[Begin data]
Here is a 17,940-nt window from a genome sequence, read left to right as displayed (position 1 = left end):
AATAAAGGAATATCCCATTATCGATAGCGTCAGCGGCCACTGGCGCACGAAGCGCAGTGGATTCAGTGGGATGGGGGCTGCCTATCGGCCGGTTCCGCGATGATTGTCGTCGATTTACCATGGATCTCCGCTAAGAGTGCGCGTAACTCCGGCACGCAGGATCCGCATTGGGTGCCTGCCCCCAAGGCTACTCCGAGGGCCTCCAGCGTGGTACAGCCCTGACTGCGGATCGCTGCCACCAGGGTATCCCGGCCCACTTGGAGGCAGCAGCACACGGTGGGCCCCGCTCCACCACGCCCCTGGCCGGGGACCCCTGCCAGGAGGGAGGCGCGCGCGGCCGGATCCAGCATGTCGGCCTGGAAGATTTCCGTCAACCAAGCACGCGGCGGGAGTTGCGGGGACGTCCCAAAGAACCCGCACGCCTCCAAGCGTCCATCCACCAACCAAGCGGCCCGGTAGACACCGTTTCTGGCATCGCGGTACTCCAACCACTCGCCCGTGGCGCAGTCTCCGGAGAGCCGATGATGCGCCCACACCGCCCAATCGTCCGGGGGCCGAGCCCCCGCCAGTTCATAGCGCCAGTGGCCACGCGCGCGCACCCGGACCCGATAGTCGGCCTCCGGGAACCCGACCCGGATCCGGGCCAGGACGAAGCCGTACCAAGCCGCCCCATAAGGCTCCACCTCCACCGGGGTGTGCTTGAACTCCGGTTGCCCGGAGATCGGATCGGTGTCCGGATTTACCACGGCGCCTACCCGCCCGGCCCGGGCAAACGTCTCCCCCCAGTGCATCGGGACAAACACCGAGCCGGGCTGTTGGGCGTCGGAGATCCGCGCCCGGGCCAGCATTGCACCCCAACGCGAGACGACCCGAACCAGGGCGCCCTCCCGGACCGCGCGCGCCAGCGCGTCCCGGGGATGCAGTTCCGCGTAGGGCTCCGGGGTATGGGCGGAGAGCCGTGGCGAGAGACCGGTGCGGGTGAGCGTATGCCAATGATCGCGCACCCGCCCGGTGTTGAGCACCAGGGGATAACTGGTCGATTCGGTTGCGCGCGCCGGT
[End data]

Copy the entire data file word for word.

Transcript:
Here is a 17,940-nt window from a genome sequence, read left to right as displayed (position 1 = left end):
AATAAAGGAATATCCCATTATCGATAGCGTCAGCGGCCACTGGCGCACGAAGCGCAGTGGATTCAGTGGGATGGGGGCTGCCTATCGGCCGGTTCCGCGATGATTGTCGTCGATTTACCATGGATCTCCGCTAAGAGTGCGCGTAACTCCGGCACGCAGGATCCGCATTGGGTGCCTGCCCCCAAGGCTACTCCGAGGGCCTCCAGCGTGGTACAGCCCTGACTGCGGATCGCTGCCACCAGGGTATCCCGGCCCACTTGGAGGCAGCAGCACACGGTGGGCCCCGCTCCACCACGCCCCTGGCCGGGGACCCCTGCCAGGAGGGAGGCGCGCGCGGCCGGATCCAGCATGTCGGCCTGGAAGATTTCCGTCAACCAAGCACGCGGCGGGAGTTGCGGGGACGTCCCAAAGAACCCGCACGCCTCCAAGCGTCCATCCACCAACCAAGCGGCCCGGTAGACACCGTTTCTGGCATCGCGGTACTCCAACCACTCGCCCGTGGCGCAGTCTCCGGAGAGCCGATGATGCGCCCACACCGCCCAATCGTCCGGGGGCCGAGCCCCCGCCAGTTCATAGCGCCAGTGGCCACGCGCGCGCACCCGGACCCGATAGTCGGCCTCCGGGAACCCGACCCGGATCCGGGCCAGGACGAAGCCGTACCAAGCCGCCCCATAAGGCTCCACCTCCACCGGGGTGTGCTTGAACTCCGGTTGCCCGGAGATCGGATCGGTGTCCGGATTTACCACGGCGCCTACCCGCCCGGCCCGGGCAAACGTCTCCCCCCAGTGCATCGGGACAAACACCGAGCCGGGCTGTTGGGCGTCGGAGATCCGCGCCCGGGCCAGCATTGCACCCCAACGCGAGACGACCCGAACCAGGGCGCCCTCCCGGACCGCGCGCGCCAGCGCGTCCCGGGGATGCAGTTCCGCGTAGGGCTCCGGGGTATGGGCGGAGAGCCGTGGCGAGAGACCGGTGCGGGTGAGCGTATGCCAATGATCGCGCACCCGCCCGGTGTTGAGCACCAGGGGATAACTGGTCGATTCGGTTGCGCGCGCCGGT